MRI should be first line of defense for congenital heart disease
This weekend at the Transcatheter Cardiovascular Therapeutics (TCT) conference in Washington, D.C., Jeffrey Hellinger, MD, director of cardiovascular imaging and director of the 3D Laboratory at The Children’s Hospital of Philadelphia, presented a lecture on why MRI should be the first line of defense for congenital heart disease (CHD) during a lecture series “Cardiac CT Didactic Sessions.”

During his presentation, Hellinger covered the spectrum of imaging goals for CHD, including situs (abdominal, thoracic); pericardium; cardiac chambers; valves; pulmonary arteries; pulmonary veins; and coronary arteries.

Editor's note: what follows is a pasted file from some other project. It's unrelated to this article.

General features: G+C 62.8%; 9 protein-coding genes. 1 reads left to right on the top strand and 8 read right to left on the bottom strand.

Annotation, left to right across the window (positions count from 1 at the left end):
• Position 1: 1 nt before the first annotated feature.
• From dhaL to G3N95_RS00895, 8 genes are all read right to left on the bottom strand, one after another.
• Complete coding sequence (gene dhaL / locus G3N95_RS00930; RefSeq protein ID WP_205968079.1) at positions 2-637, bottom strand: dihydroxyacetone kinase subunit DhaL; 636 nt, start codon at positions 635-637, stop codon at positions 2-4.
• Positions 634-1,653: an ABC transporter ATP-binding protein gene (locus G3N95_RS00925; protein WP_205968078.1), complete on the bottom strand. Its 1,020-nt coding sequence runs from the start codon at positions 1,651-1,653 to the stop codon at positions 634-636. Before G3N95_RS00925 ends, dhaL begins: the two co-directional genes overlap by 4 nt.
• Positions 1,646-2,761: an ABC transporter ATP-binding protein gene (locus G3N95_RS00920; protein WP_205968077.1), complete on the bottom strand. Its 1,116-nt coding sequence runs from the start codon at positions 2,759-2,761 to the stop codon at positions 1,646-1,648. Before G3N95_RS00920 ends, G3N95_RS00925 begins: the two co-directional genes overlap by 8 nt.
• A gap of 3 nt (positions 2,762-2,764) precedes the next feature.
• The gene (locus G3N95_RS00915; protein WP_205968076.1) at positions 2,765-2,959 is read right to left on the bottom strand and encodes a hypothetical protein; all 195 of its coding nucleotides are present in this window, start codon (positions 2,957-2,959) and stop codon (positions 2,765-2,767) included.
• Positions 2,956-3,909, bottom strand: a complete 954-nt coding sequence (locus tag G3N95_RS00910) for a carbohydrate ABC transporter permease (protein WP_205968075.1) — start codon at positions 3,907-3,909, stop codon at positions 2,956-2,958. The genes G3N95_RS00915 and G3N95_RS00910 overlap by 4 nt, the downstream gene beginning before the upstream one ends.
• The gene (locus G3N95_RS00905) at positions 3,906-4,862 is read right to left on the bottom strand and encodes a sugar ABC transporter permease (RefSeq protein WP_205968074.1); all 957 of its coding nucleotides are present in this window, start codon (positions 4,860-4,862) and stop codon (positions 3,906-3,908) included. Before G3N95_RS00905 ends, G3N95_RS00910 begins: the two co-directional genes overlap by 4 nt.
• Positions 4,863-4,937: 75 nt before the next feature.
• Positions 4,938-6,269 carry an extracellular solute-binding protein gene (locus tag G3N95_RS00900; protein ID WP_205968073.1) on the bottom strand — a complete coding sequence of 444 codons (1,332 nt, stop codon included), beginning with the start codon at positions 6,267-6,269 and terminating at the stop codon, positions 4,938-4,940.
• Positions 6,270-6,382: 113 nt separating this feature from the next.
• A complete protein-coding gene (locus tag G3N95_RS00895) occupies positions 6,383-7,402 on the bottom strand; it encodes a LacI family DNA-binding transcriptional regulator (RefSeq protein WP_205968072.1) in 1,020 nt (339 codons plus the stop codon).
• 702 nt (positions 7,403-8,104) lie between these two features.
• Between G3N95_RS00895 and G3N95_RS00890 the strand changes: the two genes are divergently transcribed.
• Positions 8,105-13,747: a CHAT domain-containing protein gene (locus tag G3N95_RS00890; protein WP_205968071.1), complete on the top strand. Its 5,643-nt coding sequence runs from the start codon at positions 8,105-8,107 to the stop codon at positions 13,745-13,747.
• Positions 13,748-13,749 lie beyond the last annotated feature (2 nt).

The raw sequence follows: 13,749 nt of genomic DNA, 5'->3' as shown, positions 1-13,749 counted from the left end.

For a patient with potential CHD, echo and catheters are the most common approaches.  From those options, a cardiologist can then image the patient through MRI or cardiac CT angriogram. Hellinger favored the MRI for obtaining morphology and flow.

Hellinger stressed that MR should be the first line consideration because there it does not use radiation or iodinated contrast, and it produces dynamic acquisitions.

Hellinger conceded that CT scans should be used when the MRI was contraindicated (i.e. pacemakers or other devices that preclude MR); non-Dx MRI, or high-probability of non-Dx MRI; in patients with a high anesthesia or sedation risk; assess for non-CV structures; and finally, there is an emerging need for imaging and no MR is available.

Hellinger concluded that barring these considerations, MRI should be the first consideration for advanced non-invasive CHD imaging.